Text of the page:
By Kaitlin Steinberg
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By Kaitlin Steinberg
By Kaitlin Steinberg
Add the debut of the Village Brewery, with its five house-made beers on tap, to your list of summer's urban events: all month long, Houston's pent-up brewpub thirst has kept this cavernous old postal garage packed, even on weeknights. In animated attendance are jocks and computerheads and fledgling middle managers; female lawyers and West U matronettes and suntanned babes in their best linen shorts and tank tops. By 9 p.m. they're hoisting milkshake-size tumblers of conspicuously unfizzy brown ale, crowding the raised bar until tables open up, shooting pool in the spacious back room, producing a powerful racket.
They are eating, too. I only wish they were eating better. The very essence of brewpub-ness hinges on serving food in conjunction with homebrew; now that the Texas Legislature has finally wriggled out from under the thumb of the wholesale beer lobby and let Texans in on the well-established national brewpub trend, it's a pity that most of the grub at Houston's first brewery doesn't match the interest level of its best beers. The unctuous, darkly bitter stout, the smooth and malty Hampton brown ale and the brisk, hoppy Amber Owl all deserve more than a humdrum Bennigan's-style menu in which literally half the offerings come with cheese (usually melted) on top.
Still, these beers demand to be tasted (the jaundiced critiques of local brewsnobs notwithstanding). Likewise the chance to see this clever structural recycling job, with crown molding made out of beer bottles, and brooding ranks of brewing equipment -- some coppery, some silvery -- that look like fittings from a high-tech alchemist's chamber. And by tap-dancing around the menu, you can do well enough here.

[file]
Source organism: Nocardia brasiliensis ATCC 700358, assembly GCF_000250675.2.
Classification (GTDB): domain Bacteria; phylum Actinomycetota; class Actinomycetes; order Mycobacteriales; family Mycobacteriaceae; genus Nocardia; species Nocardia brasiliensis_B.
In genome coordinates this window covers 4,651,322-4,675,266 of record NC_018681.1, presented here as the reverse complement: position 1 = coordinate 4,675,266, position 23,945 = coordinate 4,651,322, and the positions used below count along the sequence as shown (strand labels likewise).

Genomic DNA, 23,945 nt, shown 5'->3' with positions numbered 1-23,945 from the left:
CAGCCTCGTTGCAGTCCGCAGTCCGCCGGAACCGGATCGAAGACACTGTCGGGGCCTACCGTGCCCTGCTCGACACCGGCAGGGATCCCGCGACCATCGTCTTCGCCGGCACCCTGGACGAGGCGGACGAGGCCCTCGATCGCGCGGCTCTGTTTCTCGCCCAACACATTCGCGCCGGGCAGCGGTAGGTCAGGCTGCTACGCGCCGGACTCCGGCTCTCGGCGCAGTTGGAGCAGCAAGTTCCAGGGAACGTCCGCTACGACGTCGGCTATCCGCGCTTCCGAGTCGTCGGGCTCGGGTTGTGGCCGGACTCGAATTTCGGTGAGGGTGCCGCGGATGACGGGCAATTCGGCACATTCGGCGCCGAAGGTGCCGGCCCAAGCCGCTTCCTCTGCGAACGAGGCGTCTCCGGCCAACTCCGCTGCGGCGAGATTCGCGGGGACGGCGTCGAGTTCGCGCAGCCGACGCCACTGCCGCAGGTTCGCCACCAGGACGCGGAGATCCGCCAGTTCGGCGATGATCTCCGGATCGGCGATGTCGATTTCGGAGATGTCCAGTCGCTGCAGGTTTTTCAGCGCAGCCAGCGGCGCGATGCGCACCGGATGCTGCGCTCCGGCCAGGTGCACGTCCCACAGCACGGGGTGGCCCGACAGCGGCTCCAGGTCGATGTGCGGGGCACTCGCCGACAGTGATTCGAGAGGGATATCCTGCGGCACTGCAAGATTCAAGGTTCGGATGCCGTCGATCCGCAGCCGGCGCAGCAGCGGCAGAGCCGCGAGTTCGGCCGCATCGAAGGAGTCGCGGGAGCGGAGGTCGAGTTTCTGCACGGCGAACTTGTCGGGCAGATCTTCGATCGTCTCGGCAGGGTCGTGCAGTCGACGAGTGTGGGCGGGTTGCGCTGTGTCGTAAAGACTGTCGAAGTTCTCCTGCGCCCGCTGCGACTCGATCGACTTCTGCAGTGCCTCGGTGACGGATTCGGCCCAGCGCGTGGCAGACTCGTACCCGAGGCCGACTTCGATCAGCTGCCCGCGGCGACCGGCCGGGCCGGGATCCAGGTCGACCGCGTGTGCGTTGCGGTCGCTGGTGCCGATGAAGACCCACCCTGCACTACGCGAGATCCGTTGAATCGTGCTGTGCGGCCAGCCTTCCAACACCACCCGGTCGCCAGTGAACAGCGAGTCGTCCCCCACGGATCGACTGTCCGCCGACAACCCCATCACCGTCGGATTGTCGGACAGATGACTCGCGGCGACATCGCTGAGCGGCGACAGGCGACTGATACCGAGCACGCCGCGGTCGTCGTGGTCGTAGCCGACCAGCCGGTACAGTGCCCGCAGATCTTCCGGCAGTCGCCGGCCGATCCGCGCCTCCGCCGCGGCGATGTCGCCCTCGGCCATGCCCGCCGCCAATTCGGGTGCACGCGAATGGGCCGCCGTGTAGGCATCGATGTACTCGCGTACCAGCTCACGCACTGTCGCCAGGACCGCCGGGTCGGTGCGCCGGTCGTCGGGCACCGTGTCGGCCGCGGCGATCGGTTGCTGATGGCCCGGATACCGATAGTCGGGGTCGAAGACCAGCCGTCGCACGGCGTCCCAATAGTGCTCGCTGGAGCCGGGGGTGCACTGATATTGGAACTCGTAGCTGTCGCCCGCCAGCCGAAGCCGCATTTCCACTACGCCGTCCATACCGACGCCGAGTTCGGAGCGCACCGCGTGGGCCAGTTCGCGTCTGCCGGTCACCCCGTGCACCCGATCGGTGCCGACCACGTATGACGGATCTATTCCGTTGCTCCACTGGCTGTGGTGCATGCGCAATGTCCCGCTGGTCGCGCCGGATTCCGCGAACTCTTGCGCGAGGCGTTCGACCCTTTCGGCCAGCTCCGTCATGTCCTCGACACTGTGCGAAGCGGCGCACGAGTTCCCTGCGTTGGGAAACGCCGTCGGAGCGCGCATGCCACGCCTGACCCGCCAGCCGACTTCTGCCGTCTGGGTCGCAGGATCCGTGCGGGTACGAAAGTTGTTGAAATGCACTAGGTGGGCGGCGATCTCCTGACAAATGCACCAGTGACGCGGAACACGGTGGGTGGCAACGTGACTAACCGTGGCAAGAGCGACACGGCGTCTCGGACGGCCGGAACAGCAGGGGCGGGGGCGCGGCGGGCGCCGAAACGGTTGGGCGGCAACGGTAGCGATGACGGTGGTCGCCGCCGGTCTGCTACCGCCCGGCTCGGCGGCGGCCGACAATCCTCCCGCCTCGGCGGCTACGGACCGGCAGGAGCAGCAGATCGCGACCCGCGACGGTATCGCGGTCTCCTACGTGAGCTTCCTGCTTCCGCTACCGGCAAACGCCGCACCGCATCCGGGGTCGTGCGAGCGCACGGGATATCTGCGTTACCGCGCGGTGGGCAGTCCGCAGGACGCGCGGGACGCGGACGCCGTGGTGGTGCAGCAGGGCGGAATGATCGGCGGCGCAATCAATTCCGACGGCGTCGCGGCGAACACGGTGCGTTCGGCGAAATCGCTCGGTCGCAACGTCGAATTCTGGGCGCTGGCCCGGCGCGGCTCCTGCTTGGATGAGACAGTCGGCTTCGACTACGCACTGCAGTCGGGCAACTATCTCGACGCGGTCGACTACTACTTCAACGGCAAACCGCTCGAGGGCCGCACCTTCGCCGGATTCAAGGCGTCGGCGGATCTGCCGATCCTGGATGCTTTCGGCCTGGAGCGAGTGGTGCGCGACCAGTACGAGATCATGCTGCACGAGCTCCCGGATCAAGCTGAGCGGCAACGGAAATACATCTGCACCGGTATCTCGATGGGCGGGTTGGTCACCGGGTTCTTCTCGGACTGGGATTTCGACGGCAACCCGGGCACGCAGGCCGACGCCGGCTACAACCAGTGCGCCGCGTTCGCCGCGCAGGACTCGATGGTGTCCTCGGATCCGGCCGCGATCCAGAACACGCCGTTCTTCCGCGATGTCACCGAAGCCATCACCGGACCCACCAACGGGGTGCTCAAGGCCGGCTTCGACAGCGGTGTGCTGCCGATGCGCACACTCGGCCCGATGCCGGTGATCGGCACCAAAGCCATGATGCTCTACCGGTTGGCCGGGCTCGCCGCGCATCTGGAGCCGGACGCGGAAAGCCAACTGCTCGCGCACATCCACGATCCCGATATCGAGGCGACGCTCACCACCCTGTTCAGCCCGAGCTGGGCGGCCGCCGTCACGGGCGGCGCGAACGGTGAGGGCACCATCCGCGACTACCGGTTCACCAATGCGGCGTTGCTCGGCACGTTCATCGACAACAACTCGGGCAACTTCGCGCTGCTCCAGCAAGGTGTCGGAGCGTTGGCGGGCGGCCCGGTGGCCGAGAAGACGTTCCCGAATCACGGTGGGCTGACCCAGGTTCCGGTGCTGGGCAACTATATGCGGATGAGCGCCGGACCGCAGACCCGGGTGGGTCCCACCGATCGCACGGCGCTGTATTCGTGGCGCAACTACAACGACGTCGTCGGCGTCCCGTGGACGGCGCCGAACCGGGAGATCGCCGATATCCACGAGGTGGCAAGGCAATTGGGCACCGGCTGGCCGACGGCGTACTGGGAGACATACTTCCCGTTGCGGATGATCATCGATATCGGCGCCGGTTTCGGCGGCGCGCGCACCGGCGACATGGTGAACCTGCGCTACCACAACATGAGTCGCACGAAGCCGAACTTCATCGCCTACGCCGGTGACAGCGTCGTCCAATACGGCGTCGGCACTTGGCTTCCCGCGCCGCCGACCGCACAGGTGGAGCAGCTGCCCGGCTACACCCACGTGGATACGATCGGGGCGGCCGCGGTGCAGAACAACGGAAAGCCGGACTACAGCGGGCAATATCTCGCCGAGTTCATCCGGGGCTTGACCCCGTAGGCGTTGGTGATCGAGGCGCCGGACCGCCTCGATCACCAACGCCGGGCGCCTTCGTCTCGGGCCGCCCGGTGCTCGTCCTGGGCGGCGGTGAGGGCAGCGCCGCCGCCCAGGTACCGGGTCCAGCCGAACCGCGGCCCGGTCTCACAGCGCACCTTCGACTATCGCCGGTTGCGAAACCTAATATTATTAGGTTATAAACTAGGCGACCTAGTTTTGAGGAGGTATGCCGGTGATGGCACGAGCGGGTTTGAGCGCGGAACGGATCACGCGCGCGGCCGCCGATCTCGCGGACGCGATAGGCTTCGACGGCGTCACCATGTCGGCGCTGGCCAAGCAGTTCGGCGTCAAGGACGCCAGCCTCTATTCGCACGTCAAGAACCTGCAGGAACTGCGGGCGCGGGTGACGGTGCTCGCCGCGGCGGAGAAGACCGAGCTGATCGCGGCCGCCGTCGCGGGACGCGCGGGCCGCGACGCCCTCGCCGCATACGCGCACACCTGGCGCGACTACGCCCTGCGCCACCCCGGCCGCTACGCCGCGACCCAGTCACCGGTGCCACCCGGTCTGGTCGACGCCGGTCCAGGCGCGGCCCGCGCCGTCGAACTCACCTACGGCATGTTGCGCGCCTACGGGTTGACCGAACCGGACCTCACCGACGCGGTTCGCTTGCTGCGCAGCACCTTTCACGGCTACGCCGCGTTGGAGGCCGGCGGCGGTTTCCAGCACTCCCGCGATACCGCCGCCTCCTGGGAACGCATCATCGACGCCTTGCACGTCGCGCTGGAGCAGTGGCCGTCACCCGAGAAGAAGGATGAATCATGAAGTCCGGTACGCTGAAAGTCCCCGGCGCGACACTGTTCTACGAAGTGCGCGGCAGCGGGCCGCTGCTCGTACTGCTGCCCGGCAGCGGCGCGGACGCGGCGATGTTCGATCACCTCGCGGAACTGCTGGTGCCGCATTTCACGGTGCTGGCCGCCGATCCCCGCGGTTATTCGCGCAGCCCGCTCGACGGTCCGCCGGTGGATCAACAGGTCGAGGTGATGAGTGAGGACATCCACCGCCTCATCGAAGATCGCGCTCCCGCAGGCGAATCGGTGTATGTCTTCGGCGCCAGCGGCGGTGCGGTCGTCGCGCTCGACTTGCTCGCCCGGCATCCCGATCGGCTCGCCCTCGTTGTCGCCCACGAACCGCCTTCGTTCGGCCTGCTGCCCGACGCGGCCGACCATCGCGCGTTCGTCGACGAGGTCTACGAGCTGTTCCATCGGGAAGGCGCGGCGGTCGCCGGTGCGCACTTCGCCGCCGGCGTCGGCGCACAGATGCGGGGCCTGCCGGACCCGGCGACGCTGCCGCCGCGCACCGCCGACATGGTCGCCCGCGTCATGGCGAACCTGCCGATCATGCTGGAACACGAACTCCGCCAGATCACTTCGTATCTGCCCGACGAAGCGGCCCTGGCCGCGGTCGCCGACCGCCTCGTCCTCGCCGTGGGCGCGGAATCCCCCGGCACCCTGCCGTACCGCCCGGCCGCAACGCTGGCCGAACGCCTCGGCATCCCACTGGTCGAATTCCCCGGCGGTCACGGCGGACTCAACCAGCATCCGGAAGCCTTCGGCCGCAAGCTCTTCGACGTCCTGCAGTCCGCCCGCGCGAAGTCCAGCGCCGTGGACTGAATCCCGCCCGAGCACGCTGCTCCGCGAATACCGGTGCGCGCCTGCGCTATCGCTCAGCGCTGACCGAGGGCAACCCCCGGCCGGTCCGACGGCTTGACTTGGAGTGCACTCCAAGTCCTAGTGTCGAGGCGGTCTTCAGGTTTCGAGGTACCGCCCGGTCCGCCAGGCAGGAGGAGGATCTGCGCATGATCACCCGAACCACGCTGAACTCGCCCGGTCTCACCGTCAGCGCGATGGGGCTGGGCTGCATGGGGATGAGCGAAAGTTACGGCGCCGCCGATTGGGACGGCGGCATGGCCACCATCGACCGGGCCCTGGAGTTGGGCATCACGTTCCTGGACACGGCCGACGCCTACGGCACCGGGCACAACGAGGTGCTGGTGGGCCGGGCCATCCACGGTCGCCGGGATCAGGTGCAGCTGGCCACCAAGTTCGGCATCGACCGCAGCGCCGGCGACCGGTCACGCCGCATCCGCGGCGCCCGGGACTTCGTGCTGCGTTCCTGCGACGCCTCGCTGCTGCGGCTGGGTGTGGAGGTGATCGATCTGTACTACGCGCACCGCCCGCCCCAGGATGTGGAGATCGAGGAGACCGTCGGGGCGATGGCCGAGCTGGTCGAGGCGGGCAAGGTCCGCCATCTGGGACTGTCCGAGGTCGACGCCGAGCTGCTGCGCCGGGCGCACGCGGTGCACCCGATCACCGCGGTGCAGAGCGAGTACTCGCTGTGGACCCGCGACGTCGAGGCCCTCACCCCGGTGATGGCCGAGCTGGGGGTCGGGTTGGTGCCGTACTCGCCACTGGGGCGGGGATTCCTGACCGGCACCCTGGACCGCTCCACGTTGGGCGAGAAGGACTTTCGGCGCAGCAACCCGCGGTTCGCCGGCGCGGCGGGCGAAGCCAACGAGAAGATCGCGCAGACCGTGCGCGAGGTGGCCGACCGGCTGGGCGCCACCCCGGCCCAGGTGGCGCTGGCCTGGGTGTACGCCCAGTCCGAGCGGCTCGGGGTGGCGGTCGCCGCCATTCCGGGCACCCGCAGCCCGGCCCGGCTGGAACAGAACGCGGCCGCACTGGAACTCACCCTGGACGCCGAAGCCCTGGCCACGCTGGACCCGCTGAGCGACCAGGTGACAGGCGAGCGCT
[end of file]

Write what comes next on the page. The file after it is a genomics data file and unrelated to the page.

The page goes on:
The house burger is terrific (which, given the hamburger's strong connection with beer in the Texas psyche, is as it should be) -- good meat, cooked precisely medium rare on a recent night, its surprisingly graceful cap of cheddar, bacon and sauteed mushrooms hiding under an eccentrically sweet bun. But why undermine it with such listless French fries, the tasteless and all-but-textureless kind that are dead ringers for frozen?
And why, to ask a more fundamental question, isn't the noble art of frying taken more seriously here? If the challenge of a brewpub menu is to create items that either suit beer or use it ingeniously, then frying seems like a natural place to start. Beer stands up well to the crisp, salty surfaces and rich flavors that a good frying job produces; and beer is a well-known secret weapon when it comes to batter-frying. Yet the beer-battered mushrooms and zucchini originally planned for the menu have failed to materialize, and the promised "hand-breaded" onion rings are, according to a waiter, made by hands in a factory. On a menu that seems to cry out for beer-battered shrimp and oysters of the sort that the late great Zorba's used to do, this cavalier approach to frying is just one of many missed opportunities.